For a city of 12 million, Moscow is relatively compact. If you luck out with traffic, you can cross the entire city in less than an hour. However, congestion in Moscow is notorious. This includes all major highways leading into Moscow from the suburbs. In addition to the severe congestion – a quick 25-minute drive at 3 p.m. can easily turn into a three-hour ordeal at rush hour – poor signage, lack of on- and off-ramps, and general disregard for traffic rules make driving both stressful and more dangerous than in major western European cities.
However, the overall network of public transportation is such that it is possible to live quite comfortably in Moscow without a car.
The metro provides quick and easy access to almost every part of the city 18 hours a day. A comprehensive network of buses, trolleys, and the marshrutka makes travel above the ground in the city easy, as well. Express trains and designated bus lines to the major airports even make travel out of town easy. Electric trains and trams provide connections to many small suburbs and towns on the outskirts of Moscow, as well. Most international compounds in and out of town provide shuttle service to the nearest public transportation outlet to connect you to the city centre.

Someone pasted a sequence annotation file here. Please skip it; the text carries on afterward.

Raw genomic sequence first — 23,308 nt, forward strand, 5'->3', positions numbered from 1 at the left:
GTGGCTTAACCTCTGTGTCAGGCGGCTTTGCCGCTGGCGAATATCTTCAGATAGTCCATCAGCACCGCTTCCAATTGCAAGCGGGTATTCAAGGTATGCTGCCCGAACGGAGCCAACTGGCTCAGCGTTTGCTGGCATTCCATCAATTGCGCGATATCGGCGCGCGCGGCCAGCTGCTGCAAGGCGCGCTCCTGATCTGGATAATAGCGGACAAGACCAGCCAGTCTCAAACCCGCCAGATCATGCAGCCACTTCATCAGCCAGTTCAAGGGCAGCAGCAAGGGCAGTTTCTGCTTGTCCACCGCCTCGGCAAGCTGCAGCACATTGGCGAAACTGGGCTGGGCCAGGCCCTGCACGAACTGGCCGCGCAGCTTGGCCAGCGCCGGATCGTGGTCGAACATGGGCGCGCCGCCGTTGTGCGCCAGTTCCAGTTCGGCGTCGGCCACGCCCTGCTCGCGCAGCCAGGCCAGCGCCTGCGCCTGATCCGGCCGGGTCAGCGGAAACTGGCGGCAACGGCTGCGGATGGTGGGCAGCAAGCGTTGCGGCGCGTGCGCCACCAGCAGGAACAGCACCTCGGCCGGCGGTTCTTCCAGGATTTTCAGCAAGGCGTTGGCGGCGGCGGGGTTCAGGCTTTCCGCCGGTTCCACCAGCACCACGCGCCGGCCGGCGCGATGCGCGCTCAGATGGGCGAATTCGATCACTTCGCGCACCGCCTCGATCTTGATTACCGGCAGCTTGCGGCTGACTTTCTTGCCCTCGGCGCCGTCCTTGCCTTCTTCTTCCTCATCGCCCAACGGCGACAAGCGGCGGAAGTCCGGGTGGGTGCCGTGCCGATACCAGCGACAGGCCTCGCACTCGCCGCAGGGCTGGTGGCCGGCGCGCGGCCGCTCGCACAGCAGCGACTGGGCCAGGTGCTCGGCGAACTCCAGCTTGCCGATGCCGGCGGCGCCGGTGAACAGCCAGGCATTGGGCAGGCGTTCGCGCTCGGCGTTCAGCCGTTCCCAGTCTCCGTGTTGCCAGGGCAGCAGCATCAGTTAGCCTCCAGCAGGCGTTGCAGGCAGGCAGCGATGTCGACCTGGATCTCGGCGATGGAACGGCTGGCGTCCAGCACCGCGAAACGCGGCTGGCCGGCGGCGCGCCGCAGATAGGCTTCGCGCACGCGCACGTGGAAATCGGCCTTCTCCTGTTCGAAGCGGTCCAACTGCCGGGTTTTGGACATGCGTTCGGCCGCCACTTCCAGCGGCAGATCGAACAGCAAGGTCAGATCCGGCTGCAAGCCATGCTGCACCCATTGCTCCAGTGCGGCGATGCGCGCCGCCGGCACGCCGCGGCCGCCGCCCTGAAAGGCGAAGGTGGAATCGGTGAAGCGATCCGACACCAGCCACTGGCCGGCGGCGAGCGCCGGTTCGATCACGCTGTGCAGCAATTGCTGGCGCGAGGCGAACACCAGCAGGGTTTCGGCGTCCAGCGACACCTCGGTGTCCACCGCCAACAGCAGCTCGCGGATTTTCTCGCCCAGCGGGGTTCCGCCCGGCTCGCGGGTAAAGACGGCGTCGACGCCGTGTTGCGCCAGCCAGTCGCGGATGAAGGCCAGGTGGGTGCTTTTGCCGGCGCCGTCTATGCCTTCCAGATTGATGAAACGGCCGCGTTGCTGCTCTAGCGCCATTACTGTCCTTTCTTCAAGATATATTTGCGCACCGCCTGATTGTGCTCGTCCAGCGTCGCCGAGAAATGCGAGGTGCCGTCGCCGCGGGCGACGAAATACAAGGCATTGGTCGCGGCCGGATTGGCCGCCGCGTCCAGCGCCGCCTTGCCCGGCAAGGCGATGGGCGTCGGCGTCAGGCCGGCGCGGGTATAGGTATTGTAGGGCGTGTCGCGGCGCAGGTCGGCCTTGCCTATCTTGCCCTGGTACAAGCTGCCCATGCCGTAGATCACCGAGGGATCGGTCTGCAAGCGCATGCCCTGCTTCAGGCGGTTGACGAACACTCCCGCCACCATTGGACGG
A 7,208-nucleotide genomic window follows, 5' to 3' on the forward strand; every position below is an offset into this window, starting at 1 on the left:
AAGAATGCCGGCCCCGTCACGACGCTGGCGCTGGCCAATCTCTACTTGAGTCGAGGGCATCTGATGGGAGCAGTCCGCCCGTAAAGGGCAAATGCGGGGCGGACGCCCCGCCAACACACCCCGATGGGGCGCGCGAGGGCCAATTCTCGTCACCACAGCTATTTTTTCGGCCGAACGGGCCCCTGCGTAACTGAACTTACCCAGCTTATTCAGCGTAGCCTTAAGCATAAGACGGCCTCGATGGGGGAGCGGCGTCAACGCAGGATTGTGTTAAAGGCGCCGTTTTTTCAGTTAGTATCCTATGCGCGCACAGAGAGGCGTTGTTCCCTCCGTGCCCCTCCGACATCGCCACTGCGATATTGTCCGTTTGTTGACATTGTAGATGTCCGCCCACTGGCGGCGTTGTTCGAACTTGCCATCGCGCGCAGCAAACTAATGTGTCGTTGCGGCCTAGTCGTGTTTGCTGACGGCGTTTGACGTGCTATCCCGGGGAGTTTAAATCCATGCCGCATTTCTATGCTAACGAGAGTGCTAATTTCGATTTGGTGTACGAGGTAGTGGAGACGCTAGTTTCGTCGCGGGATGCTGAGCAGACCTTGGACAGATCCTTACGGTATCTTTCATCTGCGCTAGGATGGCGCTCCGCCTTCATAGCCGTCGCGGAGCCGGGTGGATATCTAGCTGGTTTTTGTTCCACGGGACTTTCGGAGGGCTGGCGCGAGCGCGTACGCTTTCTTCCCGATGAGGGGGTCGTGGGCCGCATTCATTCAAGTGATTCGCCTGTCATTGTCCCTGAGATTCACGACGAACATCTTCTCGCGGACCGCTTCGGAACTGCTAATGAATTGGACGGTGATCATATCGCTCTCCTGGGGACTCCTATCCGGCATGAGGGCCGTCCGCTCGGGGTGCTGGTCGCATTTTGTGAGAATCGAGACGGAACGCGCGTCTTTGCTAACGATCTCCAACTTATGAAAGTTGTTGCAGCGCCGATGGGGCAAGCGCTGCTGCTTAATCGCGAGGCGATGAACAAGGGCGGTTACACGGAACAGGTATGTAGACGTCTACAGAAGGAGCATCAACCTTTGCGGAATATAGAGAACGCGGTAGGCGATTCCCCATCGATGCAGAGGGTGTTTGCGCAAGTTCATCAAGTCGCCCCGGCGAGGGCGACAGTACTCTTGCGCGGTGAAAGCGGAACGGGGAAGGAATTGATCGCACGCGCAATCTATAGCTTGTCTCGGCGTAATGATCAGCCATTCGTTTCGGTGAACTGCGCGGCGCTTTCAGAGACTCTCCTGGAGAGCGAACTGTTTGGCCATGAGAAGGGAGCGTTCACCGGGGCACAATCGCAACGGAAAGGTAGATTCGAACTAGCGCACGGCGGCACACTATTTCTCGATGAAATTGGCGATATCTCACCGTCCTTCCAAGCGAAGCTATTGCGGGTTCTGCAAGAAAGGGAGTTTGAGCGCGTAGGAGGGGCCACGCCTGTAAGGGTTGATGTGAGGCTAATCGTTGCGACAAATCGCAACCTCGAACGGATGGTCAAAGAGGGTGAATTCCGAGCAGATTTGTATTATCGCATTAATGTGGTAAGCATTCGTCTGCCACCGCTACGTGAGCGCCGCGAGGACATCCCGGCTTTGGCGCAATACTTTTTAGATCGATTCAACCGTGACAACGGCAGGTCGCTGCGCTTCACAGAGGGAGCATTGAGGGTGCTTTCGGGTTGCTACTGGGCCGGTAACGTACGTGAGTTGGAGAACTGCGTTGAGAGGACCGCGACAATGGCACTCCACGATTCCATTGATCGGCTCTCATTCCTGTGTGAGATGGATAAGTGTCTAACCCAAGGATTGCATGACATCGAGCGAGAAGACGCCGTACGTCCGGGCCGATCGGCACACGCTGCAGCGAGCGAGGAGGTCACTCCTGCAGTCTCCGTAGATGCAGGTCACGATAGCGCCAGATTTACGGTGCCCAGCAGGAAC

For those times when a car is needed, official taxis are fairly costly and can be slow to respond. However, if you’re comfortable with the common practice of flagging down any passing car to negotiate a fare to a fixed destination, you can find quick and affordable transportation in this manner, as well.
Despite the conveniences of public transportation, many expatriates, and also Muscovites, enjoy having their own car. Companies will often provide top executives with a car and driver, so that they can enjoy the luxuries of having their own vehicle without having to face the traffic.
To travel beyond the city, you have easy access to two major (Domodedovo and Sheremetievo) and one smaller (Vnukovo) international airports. Incoming and outgoing flights include all major international airlines and Russian airlines, the largest of which are Aeroflot and S7, as it is also known. As Moscow airports are huge international hubs, tickets to many international destinations are fairly inexpensive.
There are also numerous train stations, although for travel out of town, a flight is usually far faster, far more comfortable, and not much more expensive.